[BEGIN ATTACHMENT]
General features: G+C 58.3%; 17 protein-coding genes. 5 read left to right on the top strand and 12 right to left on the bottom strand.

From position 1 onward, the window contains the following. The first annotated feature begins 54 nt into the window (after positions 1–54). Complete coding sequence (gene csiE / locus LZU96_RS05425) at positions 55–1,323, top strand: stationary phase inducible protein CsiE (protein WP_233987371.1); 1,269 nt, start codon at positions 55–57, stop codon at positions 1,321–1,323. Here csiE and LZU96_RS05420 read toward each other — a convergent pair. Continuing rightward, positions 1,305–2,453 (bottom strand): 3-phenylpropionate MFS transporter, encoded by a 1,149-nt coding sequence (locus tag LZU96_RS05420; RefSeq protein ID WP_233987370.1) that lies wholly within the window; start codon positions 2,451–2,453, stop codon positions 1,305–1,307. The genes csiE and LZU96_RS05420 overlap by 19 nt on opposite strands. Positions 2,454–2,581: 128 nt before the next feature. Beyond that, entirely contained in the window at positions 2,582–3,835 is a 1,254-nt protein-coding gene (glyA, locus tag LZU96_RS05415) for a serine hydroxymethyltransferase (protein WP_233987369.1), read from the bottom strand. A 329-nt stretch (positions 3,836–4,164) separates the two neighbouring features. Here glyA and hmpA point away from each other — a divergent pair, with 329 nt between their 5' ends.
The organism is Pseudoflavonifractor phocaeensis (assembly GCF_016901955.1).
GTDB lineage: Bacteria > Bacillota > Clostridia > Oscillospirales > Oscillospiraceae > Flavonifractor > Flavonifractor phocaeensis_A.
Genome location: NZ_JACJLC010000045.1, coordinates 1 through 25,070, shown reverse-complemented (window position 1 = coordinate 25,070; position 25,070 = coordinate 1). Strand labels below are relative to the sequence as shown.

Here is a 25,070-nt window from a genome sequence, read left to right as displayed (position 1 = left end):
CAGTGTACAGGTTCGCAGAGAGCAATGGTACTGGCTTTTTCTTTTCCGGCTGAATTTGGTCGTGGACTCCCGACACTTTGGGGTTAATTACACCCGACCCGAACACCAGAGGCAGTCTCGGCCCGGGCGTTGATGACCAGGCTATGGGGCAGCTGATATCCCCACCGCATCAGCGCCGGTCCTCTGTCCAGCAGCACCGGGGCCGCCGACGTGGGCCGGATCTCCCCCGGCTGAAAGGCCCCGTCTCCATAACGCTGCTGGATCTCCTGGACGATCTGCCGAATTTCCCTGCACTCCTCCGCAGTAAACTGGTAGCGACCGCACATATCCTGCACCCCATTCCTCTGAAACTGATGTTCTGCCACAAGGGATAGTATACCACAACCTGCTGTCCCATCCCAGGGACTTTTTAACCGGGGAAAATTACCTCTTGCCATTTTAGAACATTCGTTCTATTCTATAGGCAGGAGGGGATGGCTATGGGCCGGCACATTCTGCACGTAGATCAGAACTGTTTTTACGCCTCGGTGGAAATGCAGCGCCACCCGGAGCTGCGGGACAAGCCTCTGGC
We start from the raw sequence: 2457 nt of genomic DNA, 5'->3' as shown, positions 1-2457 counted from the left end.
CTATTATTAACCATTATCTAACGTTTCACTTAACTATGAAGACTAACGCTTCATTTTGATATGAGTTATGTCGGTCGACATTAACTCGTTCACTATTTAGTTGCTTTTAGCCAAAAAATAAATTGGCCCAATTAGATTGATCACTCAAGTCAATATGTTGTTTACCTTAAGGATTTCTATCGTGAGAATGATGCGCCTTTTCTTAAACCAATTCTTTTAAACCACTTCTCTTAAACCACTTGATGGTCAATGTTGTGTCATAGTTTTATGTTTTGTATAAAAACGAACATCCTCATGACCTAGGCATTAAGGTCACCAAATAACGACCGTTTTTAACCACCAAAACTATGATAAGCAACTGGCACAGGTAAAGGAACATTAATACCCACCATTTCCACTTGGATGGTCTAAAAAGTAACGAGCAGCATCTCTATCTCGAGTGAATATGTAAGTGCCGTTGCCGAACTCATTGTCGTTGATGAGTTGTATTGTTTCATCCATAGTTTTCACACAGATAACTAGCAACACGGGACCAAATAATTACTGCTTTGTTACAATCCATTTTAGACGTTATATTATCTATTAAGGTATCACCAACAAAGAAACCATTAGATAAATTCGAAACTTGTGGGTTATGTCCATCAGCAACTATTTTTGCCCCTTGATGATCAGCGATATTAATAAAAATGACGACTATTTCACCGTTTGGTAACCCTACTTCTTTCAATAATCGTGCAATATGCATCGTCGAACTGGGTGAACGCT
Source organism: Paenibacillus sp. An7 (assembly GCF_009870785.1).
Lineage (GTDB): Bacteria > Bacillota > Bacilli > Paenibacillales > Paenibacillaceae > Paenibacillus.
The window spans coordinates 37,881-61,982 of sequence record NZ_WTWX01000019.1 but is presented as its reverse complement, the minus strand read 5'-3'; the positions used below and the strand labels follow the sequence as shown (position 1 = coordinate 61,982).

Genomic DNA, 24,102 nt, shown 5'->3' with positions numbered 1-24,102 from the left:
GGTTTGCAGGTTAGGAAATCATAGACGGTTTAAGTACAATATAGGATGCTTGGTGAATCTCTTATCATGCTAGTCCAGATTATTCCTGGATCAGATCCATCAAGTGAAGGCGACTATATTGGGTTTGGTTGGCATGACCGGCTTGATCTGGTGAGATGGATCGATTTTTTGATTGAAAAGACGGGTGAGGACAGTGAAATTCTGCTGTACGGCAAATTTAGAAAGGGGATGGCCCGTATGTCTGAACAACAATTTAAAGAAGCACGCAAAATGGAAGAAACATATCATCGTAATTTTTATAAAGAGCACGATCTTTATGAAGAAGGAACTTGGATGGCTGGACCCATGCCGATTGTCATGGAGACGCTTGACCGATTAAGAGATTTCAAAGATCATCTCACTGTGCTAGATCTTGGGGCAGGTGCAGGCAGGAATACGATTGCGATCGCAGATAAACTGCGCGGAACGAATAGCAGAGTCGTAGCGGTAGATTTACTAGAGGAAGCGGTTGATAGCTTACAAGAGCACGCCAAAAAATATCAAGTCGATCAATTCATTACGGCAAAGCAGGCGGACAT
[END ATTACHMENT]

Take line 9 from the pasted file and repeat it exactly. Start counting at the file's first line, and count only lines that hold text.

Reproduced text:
CTATTATTAACCATTATCTAACGTTTCACTTAACTATGAAGACTAACGCTTCATTTTGATATGAGTTATGTCGGTCGACATTAACTCGTTCACTATTTAGTTGCTTTTAGCCAAAAAATAAATTGGCCCAATTAGATTGATCACTCAAGTCAATATGTTGTTTACCTTAAGGATTTCTATCGTGAGAATGATGCGCCTTTTCTTAAACCAATTCTTTTAAACCACTTCTCTTAAACCACTTGATGGTCAATGTTGTGTCATAGTTTTATGTTTTGTATAAAAACGAACATCCTCATGACCTAGGCATTAAGGTCACCAAATAACGACCGTTTTTAACCACCAAAACTATGATAAGCAACTGGCACAGGTAAAGGAACATTAATACCCACCATTTCCACTTGGATGGTCTAAAAAGTAACGAGCAGCATCTCTATCTCGAGTGAATATGTAAGTGCCGTTGCCGAACTCATTGTCGTTGATGAGTTGTATTGTTTCATCCATAGTTTTCACACAGATAACTAGCAACACGGGACCAAATAATTACTGCTTTGTTACAATCCATTTTAGACGTTATATTATCTATTAAGGTATCACCAACAAAGAAACCATTAGATAAATTCGAAACTTGTGGGTTATGTCCATCAGCAACTATTTTTGCCCCTTGATGATCAGCGATATTAATAAAAATGACGACTATTTCACCGTTTGGTAACCCTACTTCTTTCAATAATCGTGCAATATGCATCGTCGAACTGGGTGAACGCT